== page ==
The pacing on this movie was slow and painful, like being dissolved in a vat of acid. Two black holes. No good villain to give this film some focus. One black hole. So chock full of sub plots and social commentary you have a hard time seeing the actual story. Two black holes. A bonus black hole for the killer rabbit sub plot that was introduced and then blatantly ignored. One black hole. The action was comically stupid. One black hole. There was nothing in the movie to make me care even a little. The only character worth anything was Tonto and we see him alive and well fifty years later at the start of the movie. The plot had no hook. One black hole. Throw in a hot chick somewhere. I am a fan of Helen Bonham Carter but she does not incite my libido, especially when her character has a prosthetic leg. One black hole. Another attempt by Disney to force feed us a franchise. One black hole. The ending was a gigantic trite sandwich served with a side of trite potato salad. One black hole. The entire main plot was a long deus ex machina party where the only music was an old REO Speedwagon CD. One black hole. Total: twelve black holes.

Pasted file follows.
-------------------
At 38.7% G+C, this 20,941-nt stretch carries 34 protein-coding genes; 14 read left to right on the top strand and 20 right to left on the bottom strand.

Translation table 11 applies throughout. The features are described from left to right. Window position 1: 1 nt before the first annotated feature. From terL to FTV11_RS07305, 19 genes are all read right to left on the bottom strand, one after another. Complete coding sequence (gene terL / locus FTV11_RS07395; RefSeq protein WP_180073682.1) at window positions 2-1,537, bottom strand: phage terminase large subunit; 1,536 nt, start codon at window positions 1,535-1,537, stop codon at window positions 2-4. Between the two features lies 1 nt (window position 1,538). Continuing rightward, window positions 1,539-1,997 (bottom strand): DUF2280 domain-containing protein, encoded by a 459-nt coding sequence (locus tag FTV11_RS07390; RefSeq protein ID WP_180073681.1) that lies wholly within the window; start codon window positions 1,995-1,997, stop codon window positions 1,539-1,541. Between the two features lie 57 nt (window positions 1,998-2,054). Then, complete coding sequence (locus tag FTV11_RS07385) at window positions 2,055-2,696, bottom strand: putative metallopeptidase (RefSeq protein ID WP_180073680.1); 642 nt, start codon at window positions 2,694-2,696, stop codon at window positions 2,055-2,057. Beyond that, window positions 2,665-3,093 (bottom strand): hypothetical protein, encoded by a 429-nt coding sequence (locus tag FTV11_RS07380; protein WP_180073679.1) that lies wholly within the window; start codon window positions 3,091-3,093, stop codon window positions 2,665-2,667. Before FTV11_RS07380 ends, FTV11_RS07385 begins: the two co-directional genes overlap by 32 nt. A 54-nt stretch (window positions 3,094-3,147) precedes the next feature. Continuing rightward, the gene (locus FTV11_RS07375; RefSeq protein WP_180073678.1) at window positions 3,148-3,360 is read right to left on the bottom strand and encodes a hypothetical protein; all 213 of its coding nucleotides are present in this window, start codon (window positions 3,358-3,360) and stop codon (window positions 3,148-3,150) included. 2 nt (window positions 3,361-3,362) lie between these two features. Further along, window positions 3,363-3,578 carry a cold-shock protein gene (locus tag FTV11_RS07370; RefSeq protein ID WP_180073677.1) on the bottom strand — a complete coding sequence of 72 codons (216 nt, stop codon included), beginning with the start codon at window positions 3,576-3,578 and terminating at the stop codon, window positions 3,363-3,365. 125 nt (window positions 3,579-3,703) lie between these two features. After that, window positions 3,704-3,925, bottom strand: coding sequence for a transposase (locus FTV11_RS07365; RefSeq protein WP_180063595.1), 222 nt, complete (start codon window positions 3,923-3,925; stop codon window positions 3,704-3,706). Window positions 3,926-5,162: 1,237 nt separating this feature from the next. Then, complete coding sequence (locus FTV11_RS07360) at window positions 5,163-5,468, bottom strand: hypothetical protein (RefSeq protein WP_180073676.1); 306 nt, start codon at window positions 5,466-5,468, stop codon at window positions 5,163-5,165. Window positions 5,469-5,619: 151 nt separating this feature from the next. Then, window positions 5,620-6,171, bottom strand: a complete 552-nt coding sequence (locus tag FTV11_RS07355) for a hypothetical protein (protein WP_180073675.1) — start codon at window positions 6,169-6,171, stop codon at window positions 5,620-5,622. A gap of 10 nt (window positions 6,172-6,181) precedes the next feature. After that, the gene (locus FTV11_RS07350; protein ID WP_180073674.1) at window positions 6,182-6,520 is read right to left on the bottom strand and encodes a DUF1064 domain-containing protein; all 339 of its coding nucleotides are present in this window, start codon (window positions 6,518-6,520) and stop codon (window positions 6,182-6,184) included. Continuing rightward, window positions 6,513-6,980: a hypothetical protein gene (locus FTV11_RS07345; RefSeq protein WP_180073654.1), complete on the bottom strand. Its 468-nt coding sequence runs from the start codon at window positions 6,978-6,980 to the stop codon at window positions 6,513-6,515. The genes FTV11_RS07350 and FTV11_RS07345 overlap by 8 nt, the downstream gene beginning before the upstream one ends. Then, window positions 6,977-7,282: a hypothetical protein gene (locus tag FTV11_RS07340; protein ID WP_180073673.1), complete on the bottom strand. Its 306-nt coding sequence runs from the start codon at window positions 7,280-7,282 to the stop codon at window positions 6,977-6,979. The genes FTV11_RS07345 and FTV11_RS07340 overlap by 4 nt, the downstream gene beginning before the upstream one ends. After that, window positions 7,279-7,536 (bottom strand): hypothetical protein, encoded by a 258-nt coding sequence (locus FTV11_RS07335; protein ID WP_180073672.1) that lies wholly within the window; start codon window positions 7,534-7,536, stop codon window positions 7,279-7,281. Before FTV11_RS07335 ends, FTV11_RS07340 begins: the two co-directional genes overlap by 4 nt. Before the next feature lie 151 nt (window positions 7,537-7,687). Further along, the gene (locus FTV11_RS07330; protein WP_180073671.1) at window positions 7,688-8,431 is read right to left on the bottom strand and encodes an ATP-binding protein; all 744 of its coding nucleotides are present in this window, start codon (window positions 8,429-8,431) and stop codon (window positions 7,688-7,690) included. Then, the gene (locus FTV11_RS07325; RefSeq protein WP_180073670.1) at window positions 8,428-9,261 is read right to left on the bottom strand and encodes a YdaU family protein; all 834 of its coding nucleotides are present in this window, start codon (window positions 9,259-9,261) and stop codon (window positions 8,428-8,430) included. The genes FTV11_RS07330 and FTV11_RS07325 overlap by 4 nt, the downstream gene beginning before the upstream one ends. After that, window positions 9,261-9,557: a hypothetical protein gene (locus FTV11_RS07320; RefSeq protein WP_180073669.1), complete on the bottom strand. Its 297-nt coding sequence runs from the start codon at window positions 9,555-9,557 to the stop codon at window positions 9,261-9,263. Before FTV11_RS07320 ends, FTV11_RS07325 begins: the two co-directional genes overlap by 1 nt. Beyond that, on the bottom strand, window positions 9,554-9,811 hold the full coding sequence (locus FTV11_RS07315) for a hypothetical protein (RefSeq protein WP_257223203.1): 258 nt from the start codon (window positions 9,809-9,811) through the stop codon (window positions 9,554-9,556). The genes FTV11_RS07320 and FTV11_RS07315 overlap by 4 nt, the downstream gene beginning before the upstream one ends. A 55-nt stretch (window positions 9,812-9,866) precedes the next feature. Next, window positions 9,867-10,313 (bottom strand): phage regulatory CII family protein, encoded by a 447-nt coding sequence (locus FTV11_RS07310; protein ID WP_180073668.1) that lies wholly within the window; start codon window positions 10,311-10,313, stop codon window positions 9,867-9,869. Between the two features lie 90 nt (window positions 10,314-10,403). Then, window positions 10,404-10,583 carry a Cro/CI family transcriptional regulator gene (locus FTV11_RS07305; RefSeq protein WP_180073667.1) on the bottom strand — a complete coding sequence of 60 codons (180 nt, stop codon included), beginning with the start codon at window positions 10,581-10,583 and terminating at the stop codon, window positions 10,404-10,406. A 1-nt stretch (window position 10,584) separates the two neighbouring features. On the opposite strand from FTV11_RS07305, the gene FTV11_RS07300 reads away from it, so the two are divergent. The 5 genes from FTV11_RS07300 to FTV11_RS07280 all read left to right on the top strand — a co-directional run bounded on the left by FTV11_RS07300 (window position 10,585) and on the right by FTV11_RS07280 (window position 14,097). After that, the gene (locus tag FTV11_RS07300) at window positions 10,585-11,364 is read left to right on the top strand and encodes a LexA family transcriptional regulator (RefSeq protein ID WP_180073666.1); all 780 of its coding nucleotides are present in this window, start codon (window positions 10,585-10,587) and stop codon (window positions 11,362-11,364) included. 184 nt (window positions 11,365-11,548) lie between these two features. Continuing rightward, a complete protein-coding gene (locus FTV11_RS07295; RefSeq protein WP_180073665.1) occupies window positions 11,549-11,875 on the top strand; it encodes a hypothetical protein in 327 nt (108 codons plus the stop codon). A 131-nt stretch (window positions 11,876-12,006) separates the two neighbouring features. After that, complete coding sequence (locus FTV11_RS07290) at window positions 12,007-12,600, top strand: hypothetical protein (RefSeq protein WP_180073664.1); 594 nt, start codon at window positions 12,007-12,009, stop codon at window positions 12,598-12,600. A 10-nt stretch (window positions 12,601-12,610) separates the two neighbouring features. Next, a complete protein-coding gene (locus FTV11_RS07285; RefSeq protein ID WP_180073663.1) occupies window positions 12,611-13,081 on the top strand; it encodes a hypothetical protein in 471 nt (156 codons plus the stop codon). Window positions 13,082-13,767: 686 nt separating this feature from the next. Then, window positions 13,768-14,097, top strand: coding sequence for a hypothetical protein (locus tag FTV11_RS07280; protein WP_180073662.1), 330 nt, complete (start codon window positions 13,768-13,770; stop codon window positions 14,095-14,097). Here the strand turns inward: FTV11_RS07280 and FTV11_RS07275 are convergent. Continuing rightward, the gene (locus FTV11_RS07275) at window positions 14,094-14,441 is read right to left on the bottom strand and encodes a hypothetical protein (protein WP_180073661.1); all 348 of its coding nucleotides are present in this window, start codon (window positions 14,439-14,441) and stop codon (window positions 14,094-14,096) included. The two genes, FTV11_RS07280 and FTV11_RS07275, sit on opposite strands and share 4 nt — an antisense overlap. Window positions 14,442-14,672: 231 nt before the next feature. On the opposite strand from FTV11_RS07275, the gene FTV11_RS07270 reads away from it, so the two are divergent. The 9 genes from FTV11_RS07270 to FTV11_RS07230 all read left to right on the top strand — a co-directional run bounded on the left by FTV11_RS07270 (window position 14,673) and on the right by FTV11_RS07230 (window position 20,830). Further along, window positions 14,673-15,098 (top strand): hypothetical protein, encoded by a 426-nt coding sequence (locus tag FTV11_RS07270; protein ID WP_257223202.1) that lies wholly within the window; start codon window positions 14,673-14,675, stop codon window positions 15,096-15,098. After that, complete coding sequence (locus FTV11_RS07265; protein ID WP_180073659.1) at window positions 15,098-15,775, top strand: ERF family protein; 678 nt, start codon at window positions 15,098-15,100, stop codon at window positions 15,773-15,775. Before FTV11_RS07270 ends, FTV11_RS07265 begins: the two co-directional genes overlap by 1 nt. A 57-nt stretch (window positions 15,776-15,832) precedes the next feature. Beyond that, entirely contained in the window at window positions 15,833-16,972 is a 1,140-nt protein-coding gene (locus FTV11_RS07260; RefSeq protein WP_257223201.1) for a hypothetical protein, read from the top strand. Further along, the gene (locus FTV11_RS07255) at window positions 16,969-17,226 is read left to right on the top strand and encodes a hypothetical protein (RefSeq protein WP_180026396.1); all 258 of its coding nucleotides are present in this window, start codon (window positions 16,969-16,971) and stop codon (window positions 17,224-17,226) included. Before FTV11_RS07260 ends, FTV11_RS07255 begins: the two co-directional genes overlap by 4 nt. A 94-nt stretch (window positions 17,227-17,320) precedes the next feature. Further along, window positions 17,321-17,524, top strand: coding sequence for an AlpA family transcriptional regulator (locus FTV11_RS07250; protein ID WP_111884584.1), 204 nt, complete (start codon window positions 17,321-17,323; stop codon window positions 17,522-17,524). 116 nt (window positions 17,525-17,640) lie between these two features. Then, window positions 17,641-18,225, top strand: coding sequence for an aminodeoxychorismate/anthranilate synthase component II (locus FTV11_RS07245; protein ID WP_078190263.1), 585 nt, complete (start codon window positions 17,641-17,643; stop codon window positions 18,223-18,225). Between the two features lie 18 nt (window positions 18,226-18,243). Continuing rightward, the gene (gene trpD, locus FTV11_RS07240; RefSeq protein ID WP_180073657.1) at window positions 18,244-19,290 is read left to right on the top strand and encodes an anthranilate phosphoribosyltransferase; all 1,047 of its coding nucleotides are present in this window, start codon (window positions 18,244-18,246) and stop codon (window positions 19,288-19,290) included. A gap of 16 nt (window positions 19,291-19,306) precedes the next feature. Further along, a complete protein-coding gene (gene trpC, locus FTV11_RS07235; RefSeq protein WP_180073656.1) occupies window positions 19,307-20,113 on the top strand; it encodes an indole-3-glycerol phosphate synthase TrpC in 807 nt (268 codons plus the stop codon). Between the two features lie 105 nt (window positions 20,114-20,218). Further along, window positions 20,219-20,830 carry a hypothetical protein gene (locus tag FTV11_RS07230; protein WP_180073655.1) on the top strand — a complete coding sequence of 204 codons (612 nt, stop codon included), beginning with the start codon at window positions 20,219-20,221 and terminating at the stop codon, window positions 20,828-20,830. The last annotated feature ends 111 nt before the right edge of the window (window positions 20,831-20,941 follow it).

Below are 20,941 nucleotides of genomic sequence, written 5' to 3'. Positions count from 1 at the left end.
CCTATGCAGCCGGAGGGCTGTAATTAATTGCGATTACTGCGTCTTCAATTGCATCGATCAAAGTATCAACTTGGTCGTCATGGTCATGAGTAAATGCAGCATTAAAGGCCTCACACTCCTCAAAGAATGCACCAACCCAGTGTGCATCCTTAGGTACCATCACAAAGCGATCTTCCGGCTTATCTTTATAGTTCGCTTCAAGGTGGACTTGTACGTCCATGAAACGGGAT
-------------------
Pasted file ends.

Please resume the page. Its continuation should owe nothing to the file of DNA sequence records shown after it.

So a grand total of ten black holes and based upon the box office sales I’m not alone in my assessment. Perhaps it is not as horrible as that but it has been a while since I saw something that really sucked and I guess I felt the need to tear something apart. Also since Disney is not hurting for cash I don’t have to feel bad about dumping on someone’s livelyhood. Worth seeing at all? Not really, unless you are having trouble sleeping. If you like Johnny Depp see Benny and June. If you are at all like me you will be bored in the theater. Bathroom break? The one nice thing about a movie made up of dozens of stupid sub plots is you can break any of them off and not really hurt the film much, so take your pick. If I had to choose one scene I’d say the railroad board meeting. It’s in the last 1/3rd of the film and by that point you will need to relieve yourself.